You can go from arguing about politics and religion to not being able to do so.

You can usually talk in complete sentences in the Moderate domain, and talk in slightly labored sentences in Heavy.

The change from Heavy to Severe, the second ventilatory threshold, is more pronounced: You are no longer able to speak in sentences and can get a few words out.

This second threshold is when you’re really breathing hard.

Those thresholds roughly correspond to your heart rate thresholds.

There are other formulas and calculations you can do to measure your heart rate thresholds.

Lactate thresholds can measure the body’s response

The other main kind of threshold is your lactate threshold.

When you exercise, your muscles produce lactate (which is used as a fuel).

When your exercise becomes slightly more intense, you cross the first lactate threshold because your lactate levels go from one level to a higher level.

Your second lactate threshold goes from a moderate increase in production to a point where your body can no longer consume all of it as fuel.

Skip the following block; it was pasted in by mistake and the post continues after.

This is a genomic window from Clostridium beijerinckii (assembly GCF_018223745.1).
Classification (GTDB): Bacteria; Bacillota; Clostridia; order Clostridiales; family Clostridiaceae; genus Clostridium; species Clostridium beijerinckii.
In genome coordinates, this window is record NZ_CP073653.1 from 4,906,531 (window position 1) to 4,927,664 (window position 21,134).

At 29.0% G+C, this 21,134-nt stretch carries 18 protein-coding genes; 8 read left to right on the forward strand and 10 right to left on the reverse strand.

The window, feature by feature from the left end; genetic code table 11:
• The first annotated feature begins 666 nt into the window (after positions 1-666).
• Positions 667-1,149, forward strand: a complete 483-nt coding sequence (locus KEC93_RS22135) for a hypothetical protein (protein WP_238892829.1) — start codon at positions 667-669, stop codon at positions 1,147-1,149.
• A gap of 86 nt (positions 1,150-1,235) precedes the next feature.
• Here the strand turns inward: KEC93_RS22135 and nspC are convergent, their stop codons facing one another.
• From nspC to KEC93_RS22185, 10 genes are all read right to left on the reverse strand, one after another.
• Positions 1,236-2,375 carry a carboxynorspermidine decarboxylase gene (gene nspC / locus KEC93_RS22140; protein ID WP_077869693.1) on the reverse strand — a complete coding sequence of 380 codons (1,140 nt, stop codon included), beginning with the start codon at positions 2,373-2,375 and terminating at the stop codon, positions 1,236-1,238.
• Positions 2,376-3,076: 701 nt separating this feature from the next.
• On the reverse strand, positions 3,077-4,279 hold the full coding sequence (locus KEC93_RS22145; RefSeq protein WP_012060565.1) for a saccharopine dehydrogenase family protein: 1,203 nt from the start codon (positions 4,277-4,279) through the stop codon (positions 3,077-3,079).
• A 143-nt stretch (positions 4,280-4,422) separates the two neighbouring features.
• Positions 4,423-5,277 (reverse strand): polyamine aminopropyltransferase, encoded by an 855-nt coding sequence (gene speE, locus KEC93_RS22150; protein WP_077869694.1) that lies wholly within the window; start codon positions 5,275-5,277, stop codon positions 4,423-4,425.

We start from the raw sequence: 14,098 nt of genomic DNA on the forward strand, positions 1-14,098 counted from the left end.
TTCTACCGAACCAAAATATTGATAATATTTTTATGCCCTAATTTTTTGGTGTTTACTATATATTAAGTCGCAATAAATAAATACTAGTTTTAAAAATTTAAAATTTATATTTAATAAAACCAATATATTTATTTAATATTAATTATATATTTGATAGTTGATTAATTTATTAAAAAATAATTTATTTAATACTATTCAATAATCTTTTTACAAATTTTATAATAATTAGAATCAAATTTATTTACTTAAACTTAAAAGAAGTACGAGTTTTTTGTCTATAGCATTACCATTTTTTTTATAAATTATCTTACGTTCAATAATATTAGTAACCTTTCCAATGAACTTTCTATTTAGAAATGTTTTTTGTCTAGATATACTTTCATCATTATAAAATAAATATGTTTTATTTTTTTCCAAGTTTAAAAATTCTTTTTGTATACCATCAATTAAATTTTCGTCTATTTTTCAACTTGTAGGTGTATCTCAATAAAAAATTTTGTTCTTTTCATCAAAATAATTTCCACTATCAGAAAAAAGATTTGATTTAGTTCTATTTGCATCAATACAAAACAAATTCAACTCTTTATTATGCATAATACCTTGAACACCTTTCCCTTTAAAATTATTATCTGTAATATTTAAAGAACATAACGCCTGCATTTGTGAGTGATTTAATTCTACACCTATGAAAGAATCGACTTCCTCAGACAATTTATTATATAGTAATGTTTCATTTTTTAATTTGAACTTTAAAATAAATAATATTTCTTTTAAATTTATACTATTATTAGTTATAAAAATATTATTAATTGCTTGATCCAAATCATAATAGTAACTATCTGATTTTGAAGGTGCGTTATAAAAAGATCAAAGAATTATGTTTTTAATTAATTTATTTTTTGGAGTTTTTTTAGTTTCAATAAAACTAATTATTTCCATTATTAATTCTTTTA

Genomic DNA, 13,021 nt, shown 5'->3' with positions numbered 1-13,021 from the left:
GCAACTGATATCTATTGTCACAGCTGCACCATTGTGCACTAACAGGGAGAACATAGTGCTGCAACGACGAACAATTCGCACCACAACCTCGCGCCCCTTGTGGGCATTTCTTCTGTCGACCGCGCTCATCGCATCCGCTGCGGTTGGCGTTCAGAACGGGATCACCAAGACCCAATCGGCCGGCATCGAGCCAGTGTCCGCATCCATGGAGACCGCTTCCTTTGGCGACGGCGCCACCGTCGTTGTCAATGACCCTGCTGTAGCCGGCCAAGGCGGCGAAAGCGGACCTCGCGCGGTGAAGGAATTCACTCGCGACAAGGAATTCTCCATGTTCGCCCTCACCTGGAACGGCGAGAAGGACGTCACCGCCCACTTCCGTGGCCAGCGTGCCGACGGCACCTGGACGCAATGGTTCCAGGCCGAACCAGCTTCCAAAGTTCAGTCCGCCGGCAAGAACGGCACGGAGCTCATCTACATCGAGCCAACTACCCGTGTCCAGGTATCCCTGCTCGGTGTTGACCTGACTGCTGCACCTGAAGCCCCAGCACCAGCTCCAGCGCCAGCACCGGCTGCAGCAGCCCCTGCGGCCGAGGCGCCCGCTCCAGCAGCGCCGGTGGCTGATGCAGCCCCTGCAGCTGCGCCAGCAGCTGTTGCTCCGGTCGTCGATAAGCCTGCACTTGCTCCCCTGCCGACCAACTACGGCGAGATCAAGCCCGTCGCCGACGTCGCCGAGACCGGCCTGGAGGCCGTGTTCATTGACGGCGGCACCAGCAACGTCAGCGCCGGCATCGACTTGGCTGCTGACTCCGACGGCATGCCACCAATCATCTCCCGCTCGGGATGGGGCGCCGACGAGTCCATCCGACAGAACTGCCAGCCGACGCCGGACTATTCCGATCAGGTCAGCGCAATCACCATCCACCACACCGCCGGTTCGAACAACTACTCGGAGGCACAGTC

Technically, this is called the Maximum Lactate Steady State as well since it’s the point where lactate production and lactate consumption are roughly the same.

You find these points by doing a lactate test (pricking your finger or ear during an increasingly challenging test to measure lactate levels.

Lactate and Ventilatory Thresholds are usually similar

Thankfully, your ventilatory and lactate thresholds are roughly correlated to each other and are usually pretty close together.

That means if you start breathing a little harder in your exercise, not only have you crossed the first ventilatory threshold, but you have also likely crossed the first lactate threshold.

Same with the second threshold.